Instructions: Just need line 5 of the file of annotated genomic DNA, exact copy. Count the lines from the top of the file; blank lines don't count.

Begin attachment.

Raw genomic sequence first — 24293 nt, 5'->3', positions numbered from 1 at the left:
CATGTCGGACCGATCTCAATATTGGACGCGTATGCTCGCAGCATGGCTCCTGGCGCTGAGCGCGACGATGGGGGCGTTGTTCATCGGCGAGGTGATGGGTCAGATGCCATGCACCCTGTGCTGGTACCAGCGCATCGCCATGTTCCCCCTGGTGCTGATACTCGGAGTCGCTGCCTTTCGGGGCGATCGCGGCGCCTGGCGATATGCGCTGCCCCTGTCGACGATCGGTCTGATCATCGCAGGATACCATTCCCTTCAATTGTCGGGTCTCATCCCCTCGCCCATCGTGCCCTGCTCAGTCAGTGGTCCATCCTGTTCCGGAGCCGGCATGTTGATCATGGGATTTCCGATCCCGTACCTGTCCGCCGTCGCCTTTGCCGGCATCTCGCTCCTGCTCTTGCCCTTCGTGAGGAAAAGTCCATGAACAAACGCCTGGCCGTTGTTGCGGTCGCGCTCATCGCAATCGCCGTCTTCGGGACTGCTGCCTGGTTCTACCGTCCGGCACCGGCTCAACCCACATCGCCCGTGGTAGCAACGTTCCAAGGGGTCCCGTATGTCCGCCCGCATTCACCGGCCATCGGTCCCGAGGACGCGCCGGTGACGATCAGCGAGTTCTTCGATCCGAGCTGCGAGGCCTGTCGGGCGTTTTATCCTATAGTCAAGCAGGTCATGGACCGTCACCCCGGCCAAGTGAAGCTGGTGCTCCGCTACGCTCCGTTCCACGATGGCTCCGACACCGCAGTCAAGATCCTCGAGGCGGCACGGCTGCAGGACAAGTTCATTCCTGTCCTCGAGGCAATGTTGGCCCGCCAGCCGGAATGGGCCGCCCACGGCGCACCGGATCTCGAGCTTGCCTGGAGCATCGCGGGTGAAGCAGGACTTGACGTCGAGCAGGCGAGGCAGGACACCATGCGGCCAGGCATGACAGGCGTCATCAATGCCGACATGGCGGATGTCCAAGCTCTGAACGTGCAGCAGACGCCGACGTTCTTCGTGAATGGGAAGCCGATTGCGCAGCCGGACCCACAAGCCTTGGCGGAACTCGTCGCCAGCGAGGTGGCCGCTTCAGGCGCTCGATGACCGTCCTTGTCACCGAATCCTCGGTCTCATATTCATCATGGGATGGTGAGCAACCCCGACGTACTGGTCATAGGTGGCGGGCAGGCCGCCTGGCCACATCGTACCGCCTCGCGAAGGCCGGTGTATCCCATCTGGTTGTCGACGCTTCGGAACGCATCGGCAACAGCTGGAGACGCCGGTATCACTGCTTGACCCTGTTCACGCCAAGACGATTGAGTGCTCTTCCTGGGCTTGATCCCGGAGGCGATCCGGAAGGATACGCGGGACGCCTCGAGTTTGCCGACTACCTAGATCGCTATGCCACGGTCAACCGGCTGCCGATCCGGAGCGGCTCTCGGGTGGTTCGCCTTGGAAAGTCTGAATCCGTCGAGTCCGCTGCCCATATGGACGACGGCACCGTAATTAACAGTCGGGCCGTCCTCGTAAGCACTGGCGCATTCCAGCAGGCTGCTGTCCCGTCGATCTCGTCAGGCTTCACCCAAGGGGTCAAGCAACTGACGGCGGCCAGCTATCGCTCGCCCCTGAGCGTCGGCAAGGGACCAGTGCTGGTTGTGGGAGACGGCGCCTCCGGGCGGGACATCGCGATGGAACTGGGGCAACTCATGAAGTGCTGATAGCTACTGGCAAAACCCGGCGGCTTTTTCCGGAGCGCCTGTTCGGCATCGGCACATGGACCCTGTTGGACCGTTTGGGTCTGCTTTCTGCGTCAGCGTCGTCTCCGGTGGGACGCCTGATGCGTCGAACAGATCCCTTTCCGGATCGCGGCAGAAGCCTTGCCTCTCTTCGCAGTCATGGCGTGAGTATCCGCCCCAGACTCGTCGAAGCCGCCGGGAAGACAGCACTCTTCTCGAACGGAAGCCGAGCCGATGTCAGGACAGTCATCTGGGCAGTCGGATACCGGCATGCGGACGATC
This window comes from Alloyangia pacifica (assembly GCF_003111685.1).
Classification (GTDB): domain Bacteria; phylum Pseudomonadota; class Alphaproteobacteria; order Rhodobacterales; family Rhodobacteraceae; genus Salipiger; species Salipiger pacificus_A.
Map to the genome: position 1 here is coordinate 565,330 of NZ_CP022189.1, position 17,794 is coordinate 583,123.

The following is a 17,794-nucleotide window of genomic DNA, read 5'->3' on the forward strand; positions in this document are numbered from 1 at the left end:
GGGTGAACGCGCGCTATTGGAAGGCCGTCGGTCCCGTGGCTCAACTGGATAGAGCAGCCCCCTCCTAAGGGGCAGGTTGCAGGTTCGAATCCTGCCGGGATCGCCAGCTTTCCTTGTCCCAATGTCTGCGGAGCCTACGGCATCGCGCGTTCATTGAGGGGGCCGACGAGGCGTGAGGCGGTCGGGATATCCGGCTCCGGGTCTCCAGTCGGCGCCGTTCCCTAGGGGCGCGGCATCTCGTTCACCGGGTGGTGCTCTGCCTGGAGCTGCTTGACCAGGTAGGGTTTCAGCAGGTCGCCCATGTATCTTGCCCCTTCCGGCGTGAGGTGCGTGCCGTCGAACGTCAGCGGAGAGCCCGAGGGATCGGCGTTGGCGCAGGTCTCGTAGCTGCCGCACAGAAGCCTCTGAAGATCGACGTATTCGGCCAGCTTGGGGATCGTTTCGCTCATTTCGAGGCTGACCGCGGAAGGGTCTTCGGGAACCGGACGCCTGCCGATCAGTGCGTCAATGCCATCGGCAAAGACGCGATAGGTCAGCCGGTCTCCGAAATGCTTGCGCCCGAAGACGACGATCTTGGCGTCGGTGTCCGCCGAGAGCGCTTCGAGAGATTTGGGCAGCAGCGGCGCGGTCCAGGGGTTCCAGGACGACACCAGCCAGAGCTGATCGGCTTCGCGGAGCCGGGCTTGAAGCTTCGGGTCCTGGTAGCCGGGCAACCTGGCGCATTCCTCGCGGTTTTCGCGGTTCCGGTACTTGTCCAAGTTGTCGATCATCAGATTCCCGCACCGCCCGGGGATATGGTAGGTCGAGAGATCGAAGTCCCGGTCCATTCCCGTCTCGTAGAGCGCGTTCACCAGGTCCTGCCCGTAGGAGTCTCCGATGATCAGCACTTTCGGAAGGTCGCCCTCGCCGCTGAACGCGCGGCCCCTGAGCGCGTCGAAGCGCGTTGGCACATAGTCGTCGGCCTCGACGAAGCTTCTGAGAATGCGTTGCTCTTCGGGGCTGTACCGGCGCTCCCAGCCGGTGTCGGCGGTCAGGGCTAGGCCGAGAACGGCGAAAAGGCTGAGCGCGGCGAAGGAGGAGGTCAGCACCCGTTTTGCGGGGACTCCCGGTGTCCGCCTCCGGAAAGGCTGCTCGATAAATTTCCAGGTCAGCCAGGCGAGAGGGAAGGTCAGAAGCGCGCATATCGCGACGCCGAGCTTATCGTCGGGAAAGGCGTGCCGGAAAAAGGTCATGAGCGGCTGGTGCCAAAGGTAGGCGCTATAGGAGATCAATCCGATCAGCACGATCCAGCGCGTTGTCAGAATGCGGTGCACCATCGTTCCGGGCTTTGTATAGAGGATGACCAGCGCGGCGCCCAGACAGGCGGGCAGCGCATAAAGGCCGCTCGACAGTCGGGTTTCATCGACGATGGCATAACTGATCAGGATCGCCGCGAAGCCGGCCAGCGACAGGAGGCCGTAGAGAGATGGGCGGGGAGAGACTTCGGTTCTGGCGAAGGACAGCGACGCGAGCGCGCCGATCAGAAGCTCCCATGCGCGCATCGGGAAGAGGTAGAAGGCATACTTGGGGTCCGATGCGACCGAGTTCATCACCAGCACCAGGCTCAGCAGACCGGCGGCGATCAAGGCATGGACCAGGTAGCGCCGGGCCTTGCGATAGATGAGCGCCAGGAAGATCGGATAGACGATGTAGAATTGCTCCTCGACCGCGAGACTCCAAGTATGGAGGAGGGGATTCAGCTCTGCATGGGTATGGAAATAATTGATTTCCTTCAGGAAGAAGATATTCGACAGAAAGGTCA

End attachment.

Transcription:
Map to the genome: position 1 here is coordinate 565,330 of NZ_CP022189.1, position 17,794 is coordinate 583,123.